The Truth About the Cipher Manuscripts
How did Westcott and Mathers actually come across the Cipher Manuscripts?
Some have pointed out that there is really nothing in the Cipher Manuscripts that shows any connection to Rosicrucianism except at the end where a "Hermetic Rose Cross" is included. However if the historic Golden Dawn was an Outer school for a true Inner Order, then we should not expect too much early Rosicrucian symbolism. Others have theorized that these notes taken by Lytton may have been passed along to Fredrich Hockley. He was an occultist and a collector of rare and unusual manuscripts. The theory continues that Hockley may have added the Enochian material to it. In 1885, his papers were inherited by Woodford, who may have given the Cipher Manuscripts to Westcott. (This seems doubtful in that Westcott and Woodford were not on the best of terms.)
In actuality, another theory seems even more plausible. Keep in mind that this is just a theory. Mathers and Westcott were secretly initiated into the sister lodge in London. There, they quietly studied and learned the rites. They combined their own notes and the ciphers, which may have been modified to keep more in time with English Masonic society. It is likely that they also added the Enochian portion to the ciphers. Of course, as Rosicrucians, they were under the strictest of oaths never to admit their Adeptship or the fact that they were Rosicrucian. To do so would be severe indeed. Remember the rule of any Rosicrucians - anyone claiming to be a Rosicrucian is not one!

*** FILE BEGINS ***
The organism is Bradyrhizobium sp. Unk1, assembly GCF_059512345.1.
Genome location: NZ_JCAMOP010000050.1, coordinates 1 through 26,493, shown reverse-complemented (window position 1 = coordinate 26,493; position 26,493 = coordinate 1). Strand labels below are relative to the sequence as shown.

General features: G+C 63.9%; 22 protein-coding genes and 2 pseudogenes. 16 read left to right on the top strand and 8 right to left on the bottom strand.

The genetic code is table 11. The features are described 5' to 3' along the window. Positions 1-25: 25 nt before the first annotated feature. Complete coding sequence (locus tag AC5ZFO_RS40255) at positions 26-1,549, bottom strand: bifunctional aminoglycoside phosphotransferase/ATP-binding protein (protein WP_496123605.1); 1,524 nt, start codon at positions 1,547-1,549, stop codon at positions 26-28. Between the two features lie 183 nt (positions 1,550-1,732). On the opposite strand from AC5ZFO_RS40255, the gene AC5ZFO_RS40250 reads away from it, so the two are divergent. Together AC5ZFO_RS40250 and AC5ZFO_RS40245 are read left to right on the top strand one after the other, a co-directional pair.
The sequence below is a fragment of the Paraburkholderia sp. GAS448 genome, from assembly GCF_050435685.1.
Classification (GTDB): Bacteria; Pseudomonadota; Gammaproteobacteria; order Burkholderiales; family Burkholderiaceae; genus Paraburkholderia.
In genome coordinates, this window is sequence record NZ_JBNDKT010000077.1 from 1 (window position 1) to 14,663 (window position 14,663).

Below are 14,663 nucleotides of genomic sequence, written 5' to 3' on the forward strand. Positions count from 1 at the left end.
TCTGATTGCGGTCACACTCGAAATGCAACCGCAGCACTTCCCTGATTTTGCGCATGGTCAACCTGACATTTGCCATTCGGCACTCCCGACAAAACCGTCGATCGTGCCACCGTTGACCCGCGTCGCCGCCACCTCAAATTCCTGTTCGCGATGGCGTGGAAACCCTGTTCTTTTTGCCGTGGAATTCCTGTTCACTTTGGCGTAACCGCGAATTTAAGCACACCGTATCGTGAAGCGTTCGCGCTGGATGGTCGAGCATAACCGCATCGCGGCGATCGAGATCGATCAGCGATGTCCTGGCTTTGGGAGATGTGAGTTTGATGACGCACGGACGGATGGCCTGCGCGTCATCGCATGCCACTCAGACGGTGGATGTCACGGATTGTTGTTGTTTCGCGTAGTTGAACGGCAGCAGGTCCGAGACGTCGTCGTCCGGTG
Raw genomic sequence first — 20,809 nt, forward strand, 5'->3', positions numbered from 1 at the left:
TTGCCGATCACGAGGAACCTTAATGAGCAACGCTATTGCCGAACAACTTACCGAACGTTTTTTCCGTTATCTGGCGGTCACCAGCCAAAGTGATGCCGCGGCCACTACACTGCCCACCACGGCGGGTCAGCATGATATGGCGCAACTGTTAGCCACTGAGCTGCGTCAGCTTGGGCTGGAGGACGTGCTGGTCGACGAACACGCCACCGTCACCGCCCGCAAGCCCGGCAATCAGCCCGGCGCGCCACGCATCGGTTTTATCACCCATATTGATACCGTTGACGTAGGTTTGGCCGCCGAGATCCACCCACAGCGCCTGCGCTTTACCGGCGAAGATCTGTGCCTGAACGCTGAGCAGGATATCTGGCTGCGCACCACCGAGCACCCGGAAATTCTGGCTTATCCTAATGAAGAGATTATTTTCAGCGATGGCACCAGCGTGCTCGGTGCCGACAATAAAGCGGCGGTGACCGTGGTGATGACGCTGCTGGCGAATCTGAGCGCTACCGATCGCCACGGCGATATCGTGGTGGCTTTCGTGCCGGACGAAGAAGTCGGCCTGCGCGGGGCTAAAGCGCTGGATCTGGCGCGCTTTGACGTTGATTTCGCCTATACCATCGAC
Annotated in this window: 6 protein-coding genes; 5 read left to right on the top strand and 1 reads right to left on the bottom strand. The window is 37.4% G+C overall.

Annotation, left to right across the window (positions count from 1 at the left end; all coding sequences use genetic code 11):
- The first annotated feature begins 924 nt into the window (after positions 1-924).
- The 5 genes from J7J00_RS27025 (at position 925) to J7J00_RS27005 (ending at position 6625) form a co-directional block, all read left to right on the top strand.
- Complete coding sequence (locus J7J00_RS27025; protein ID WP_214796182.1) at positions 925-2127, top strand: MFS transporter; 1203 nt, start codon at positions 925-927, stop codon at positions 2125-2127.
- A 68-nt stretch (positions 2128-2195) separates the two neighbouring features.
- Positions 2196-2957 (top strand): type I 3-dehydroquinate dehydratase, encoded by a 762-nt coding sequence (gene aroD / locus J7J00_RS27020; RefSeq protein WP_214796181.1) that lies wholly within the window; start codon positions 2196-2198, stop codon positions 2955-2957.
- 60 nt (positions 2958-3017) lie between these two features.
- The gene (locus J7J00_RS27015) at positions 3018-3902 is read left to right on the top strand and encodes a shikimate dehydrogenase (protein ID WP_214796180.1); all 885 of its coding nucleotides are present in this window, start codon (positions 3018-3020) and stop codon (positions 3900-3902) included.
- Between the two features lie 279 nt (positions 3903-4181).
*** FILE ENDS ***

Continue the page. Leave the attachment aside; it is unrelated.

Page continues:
Thus, a story was created by Westcott and Mathers to explain how these documents came into their hands, and why they possessed the authority to create the Order. It is also possible that the few members remaining from the early London lodge were quite old, and like any true Rosicrucian, wanted to remain anonymous. They may have felt a strong need to pass along these seeds of knowledge, in that an occult revival was underway in England. They concluded the time was ripe for a more fully functioning Temple in London and the growth of this fraternity. Remember, Westcott was already involved in a working lodge called the S.R.I.A. which had no ties to antiquity . He would have had little if any motivation to form another school unless it was "chartered" to do so!
So, were the ciphers fogeries as many, including Howe, have concluded? The answer can be both yes and no! They were possibly notes compiled by Lytton and modified by Mathers based on his own knowledge and exposure to the rites himself. One thing is for certain - they are based on a tradition that finds its way to Frankfurt and in all likelihood beyond.
One final question remains, Soror S.D.A., Fraulein Sprengel; was she real or a code word derived from the German Masonic word "sprengelrecht?" This word basically means "territonal jurisdiction." If Westcott and Mathers were actually given a direct charter, then it is possible they would have been exposed to the word "sprengelrecht."
There is one other possibility that exists as well. She really did exist. There is no reason to believe she did not exist and may have actually been a secret Adept in London or in Germany. More research needs to be done in this area.
This paper is not complete. However, I am confident that much of Westcott's
historical information will not be included in forthcoming books on the
Cipher Manuscripts. More research must be done, or maybe those in
the know (the Inner Adepti), are again not talking. One thing is
certain: The motherload of Golden Dawn and Inner Order material
is still safely buried and out of the false light of those who would profane
1.Howe, E., The Magicians of the Golden Dawn, London 1972.
2.Regardie, I., What You Should Know About the Golden Dawn, Phoenix 1983.
3.Suster, G., Modern Scholarship and the Origins of the Golden Dawn in Regardie OP.CT. PP 159-178
4.Prinke, R.T., The Hermetic Journal 1987 36-16 Deeper Roots of the Golden Dawn.